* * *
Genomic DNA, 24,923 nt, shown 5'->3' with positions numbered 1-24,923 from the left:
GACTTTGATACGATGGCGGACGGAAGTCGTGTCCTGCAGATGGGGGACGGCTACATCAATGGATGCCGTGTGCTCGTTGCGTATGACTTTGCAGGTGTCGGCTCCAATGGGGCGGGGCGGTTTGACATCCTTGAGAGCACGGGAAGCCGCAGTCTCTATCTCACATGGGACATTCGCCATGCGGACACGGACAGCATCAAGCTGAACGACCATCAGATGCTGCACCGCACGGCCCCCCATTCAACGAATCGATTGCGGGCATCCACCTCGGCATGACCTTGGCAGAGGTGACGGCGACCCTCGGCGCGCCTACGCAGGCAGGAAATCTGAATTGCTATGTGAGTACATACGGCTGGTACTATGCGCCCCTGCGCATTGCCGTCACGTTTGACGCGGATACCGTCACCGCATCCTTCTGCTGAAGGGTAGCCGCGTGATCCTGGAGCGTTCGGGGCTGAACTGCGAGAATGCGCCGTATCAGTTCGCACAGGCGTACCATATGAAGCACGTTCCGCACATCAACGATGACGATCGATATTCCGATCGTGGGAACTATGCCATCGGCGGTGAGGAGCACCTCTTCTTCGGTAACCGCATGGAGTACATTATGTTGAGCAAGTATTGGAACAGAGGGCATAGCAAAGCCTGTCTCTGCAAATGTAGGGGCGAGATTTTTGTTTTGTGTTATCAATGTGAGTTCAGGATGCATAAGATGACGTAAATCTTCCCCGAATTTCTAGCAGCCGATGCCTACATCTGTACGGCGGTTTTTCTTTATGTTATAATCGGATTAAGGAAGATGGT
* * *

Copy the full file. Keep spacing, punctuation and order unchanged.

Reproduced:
Genomic DNA, 24,923 nt, shown 5'->3' with positions numbered 1-24,923 from the left:
GACTTTGATACGATGGCGGACGGAAGTCGTGTCCTGCAGATGGGGGACGGCTACATCAATGGATGCCGTGTGCTCGTTGCGTATGACTTTGCAGGTGTCGGCTCCAATGGGGCGGGGCGGTTTGACATCCTTGAGAGCACGGGAAGCCGCAGTCTCTATCTCACATGGGACATTCGCCATGCGGACACGGACAGCATCAAGCTGAACGACCATCAGATGCTGCACCGCACGGCCCCCCATTCAACGAATCGATTGCGGGCATCCACCTCGGCATGACCTTGGCAGAGGTGACGGCGACCCTCGGCGCGCCTACGCAGGCAGGAAATCTGAATTGCTATGTGAGTACATACGGCTGGTACTATGCGCCCCTGCGCATTGCCGTCACGTTTGACGCGGATACCGTCACCGCATCCTTCTGCTGAAGGGTAGCCGCGTGATCCTGGAGCGTTCGGGGCTGAACTGCGAGAATGCGCCGTATCAGTTCGCACAGGCGTACCATATGAAGCACGTTCCGCACATCAACGATGACGATCGATATTCCGATCGTGGGAACTATGCCATCGGCGGTGAGGAGCACCTCTTCTTCGGTAACCGCATGGAGTACATTATGTTGAGCAAGTATTGGAACAGAGGGCATAGCAAAGCCTGTCTCTGCAAATGTAGGGGCGAGATTTTTGTTTTGTGTTATCAATGTGAGTTCAGGATGCATAAGATGACGTAAATCTTCCCCGAATTTCTAGCAGCCGATGCCTACATCTGTACGGCGGTTTTTCTTTATGTTATAATCGGATTAAGGAAGATGGT